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Just a horse, running around a track.
Just a man, whacking a little ball with a stick.
Just a woman, running and jumping into a pit of sand.
Yet they are - in one case, were - so much more than that.
Wonder horse Winx, golf comeback king Tiger Woods, and Otago sporting immortal Yvette Williams represent the sort of glorious mix of success, elite achievement, excitement, charisma and pioneering spirit that delights fans and bolsters the case for sport to be considered the best of all trivial pursuits.
They each also have or had a touch of magic, and perhaps it is that, more than anything else, that ensures their place in their respective sporting pantheons.
To Winx, firstly. Winx - the name suggesting something a bit cheeky, even flighty, but which came to stand for an outrageous dominance of the racetrack.
The mighty mare finished her career on Saturday with a remarkable 33rd straight win, the sort of streak that just does not happen in a code where few horses can sustain their peak for long.
She equalled Phar Lap's record of 37 career wins, and finished as the highest-earning thoroughbred in racing history, pocketing $27million.
But Winx was about more than statistics. She transcended racing. To gather the family or flatmates or work colleagues together in front of a television screen or at the track to watch her race was to witness a cultural phenomenon.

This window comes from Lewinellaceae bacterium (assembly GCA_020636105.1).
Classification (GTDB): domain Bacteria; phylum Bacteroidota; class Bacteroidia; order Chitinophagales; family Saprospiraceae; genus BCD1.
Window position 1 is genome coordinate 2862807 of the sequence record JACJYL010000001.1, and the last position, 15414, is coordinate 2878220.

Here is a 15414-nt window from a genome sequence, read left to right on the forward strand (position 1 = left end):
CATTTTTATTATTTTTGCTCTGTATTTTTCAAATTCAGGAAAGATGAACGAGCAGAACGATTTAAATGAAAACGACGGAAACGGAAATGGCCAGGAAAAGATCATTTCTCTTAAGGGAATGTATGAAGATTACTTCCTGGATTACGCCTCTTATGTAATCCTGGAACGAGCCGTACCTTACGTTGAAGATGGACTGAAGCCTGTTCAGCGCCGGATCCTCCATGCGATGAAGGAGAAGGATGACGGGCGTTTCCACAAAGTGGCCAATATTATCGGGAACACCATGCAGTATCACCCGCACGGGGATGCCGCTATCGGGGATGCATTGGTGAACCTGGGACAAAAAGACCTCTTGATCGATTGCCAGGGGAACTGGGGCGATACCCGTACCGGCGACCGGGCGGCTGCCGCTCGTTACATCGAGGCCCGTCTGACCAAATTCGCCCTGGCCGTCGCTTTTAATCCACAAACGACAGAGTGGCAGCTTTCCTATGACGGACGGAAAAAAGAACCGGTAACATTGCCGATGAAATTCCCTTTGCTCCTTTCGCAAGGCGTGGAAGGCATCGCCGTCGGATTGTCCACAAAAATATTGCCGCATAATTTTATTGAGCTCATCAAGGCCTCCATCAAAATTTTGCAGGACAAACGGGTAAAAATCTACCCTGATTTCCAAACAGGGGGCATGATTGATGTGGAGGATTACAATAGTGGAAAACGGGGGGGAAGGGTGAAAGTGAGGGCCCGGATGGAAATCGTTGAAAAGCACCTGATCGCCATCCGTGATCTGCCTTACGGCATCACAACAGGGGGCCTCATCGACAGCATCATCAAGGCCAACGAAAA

Racing is in uncertain times - it has long lost its place as a core pastime in New Zealand, it remains a target of political agitation from groups concerned about the welfare of horses, and it is about to close multiple tracks around the country - but when a rare beauty like Winx appears, it can indeed seem like the sport of kings.
Winx worshipping gave way to the thrill of the Tiger yesterday as American golf superstar Woods completed a jaw-dropping comeback with victory in the Masters.
Woods had to come from behind to win his 15th major, a full 11 years since his last success was followed by a ghastly period of scandal, public embarrassment, injury and poor golf.
He is still not to everybody's taste - his record as a philandering husband has not suddenly been erased, and the whiffs of arrogance and a sort of cold distance remain distinct - but it would be a hard heart that witnessed his raw emotion at sealing a green jacket and did not feel something.
Last year, BBC writer Tom Fordyce memorably described Woods, during the period when his body seemed broken and a comeback impossible, as ''somewhere between holy relic and washed-up film star''.
Now, watching Woods hugging his son after walking off the 18th at Augusta National, it is tempting to say golf's biggest star is burning brightly again.
Then there is our Yvette.
She did not get to perform her heroic feats in the era of live television, nor make untold millions from her athletic prowess.
But as New Zealand's first female Olympic gold medallist, she was a genuine trailblazer, a pioneer for the likes of Valerie Adams to follow.
Yvette Williams (then Corlett) exemplified a golden age of New Zealand track and field. Humble and hard-working, she is a quintessential Kiwi sporting great.
Vale, Yvette. Happy trails, Winx. And welcome back, Tiger.